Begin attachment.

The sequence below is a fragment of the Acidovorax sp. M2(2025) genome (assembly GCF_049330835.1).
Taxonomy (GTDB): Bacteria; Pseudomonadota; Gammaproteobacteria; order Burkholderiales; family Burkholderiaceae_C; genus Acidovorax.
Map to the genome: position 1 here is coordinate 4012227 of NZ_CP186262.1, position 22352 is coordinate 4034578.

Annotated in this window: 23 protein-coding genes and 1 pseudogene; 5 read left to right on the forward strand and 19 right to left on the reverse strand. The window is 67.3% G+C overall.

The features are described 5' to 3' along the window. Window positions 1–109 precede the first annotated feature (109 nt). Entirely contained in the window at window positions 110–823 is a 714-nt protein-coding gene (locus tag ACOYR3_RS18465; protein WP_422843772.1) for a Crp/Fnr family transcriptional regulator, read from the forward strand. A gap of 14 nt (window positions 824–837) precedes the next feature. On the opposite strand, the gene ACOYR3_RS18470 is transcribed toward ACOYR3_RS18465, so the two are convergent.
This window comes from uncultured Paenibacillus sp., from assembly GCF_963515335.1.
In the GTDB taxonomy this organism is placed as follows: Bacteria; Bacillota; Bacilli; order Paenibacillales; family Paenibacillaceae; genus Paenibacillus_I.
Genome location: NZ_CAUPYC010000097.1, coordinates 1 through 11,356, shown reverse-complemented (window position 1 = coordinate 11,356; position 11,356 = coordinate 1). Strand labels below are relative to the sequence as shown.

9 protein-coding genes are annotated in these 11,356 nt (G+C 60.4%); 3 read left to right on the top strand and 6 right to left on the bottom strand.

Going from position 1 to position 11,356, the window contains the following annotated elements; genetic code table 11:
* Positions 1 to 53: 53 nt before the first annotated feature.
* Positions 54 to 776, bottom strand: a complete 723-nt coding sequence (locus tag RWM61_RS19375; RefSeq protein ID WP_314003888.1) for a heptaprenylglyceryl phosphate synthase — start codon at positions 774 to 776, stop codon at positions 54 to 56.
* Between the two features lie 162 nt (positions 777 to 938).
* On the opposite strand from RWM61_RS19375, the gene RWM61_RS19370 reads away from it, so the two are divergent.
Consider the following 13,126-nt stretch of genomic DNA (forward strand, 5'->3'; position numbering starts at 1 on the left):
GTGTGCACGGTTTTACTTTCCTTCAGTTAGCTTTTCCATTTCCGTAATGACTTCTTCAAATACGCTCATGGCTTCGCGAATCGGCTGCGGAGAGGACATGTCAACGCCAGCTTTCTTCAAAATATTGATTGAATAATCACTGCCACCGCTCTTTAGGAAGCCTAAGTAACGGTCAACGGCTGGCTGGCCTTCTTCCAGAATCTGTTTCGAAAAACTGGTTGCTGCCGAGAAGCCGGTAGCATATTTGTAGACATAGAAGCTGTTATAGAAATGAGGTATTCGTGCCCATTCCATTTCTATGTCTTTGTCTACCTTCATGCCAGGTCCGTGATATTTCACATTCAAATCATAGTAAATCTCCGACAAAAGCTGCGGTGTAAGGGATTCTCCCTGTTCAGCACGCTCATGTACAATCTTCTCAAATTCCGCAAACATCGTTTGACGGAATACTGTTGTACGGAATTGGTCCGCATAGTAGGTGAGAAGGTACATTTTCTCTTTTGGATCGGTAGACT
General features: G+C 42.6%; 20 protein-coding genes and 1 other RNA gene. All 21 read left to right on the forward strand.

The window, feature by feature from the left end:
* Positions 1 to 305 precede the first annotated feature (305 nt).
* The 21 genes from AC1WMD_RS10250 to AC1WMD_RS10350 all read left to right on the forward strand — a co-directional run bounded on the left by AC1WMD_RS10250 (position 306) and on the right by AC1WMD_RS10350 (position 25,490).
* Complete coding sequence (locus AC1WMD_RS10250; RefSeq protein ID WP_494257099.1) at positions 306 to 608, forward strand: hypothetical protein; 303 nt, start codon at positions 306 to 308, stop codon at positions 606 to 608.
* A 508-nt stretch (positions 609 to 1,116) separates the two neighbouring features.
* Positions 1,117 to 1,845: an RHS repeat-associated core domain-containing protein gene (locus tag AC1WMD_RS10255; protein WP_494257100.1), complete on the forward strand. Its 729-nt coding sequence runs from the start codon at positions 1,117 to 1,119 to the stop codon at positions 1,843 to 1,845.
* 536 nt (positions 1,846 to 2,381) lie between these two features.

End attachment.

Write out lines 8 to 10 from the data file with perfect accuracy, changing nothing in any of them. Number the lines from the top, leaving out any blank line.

Genome location: NZ_CAUPYC010000097.1, coordinates 1 through 11,356, shown reverse-complemented (window position 1 = coordinate 11,356; position 11,356 = coordinate 1). Strand labels below are relative to the sequence as shown.

9 protein-coding genes are annotated in these 11,356 nt (G+C 60.4%); 3 read left to right on the top strand and 6 right to left on the bottom strand.

Going from position 1 to position 11,356, the window contains the following annotated elements; genetic code table 11: